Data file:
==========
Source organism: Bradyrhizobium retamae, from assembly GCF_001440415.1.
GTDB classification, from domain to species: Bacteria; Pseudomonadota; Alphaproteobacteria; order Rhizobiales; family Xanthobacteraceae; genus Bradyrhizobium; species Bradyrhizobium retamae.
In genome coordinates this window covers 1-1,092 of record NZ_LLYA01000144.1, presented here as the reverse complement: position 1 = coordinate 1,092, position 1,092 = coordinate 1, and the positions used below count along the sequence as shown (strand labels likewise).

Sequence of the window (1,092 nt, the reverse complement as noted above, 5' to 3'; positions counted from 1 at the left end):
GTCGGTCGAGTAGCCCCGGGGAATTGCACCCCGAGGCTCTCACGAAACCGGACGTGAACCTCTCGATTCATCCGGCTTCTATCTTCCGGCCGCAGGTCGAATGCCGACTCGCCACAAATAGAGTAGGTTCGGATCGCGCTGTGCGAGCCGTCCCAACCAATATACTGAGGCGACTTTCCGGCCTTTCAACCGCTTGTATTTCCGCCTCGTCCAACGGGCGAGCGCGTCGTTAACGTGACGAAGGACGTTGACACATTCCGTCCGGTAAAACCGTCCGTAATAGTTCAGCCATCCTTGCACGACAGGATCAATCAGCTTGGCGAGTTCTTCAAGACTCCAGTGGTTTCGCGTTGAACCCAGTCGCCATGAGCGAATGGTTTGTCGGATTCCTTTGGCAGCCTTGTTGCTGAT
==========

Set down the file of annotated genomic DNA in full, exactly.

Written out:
Source organism: Bradyrhizobium retamae, from assembly GCF_001440415.1.
GTDB classification, from domain to species: Bacteria; Pseudomonadota; Alphaproteobacteria; order Rhizobiales; family Xanthobacteraceae; genus Bradyrhizobium; species Bradyrhizobium retamae.
In genome coordinates this window covers 1-1,092 of record NZ_LLYA01000144.1, presented here as the reverse complement: position 1 = coordinate 1,092, position 1,092 = coordinate 1, and the positions used below count along the sequence as shown (strand labels likewise).

Sequence of the window (1,092 nt, the reverse complement as noted above, 5' to 3'; positions counted from 1 at the left end):
GTCGGTCGAGTAGCCCCGGGGAATTGCACCCCGAGGCTCTCACGAAACCGGACGTGAACCTCTCGATTCATCCGGCTTCTATCTTCCGGCCGCAGGTCGAATGCCGACTCGCCACAAATAGAGTAGGTTCGGATCGCGCTGTGCGAGCCGTCCCAACCAATATACTGAGGCGACTTTCCGGCCTTTCAACCGCTTGTATTTCCGCCTCGTCCAACGGGCGAGCGCGTCGTTAACGTGACGAAGGACGTTGACACATTCCGTCCGGTAAAACCGTCCGTAATAGTTCAGCCATCCTTGCACGACAGGATCAATCAGCTTGGCGAGTTCTTCAAGACTCCAGTGGTTTCGCGTTGAACCCAGTCGCCATGAGCGAATGGTTTGTCGGATTCCTTTGGCAGCCTTGTTGCTGAT